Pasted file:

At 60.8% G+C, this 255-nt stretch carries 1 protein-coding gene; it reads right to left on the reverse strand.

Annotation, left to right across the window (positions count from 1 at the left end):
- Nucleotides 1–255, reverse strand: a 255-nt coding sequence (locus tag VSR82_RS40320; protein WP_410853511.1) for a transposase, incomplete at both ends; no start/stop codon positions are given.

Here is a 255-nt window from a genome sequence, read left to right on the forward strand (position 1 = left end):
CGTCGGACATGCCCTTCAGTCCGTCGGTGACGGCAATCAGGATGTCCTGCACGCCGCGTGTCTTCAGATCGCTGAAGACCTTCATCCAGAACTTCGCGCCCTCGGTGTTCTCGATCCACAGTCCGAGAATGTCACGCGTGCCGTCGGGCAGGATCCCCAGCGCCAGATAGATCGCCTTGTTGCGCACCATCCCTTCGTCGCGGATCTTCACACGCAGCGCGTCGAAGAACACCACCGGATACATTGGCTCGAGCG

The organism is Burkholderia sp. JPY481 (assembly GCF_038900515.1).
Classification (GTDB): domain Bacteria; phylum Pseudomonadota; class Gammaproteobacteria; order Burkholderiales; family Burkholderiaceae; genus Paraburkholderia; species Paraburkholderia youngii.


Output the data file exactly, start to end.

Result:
At 60.8% G+C, this 255-nt stretch carries 1 protein-coding gene; it reads right to left on the reverse strand.

Annotation, left to right across the window (positions count from 1 at the left end):
- Nucleotides 1–255, reverse strand: a 255-nt coding sequence (locus tag VSR82_RS40320; protein WP_410853511.1) for a transposase, incomplete at both ends; no start/stop codon positions are given.

Here is a 255-nt window from a genome sequence, read left to right on the forward strand (position 1 = left end):
CGTCGGACATGCCCTTCAGTCCGTCGGTGACGGCAATCAGGATGTCCTGCACGCCGCGTGTCTTCAGATCGCTGAAGACCTTCATCCAGAACTTCGCGCCCTCGGTGTTCTCGATCCACAGTCCGAGAATGTCACGCGTGCCGTCGGGCAGGATCCCCAGCGCCAGATAGATCGCCTTGTTGCGCACCATCCCTTCGTCGCGGATCTTCACACGCAGCGCGTCGAAGAACACCACCGGATACATTGGCTCGAGCG

The organism is Burkholderia sp. JPY481 (assembly GCF_038900515.1).
Classification (GTDB): domain Bacteria; phylum Pseudomonadota; class Gammaproteobacteria; order Burkholderiales; family Burkholderiaceae; genus Paraburkholderia; species Paraburkholderia youngii.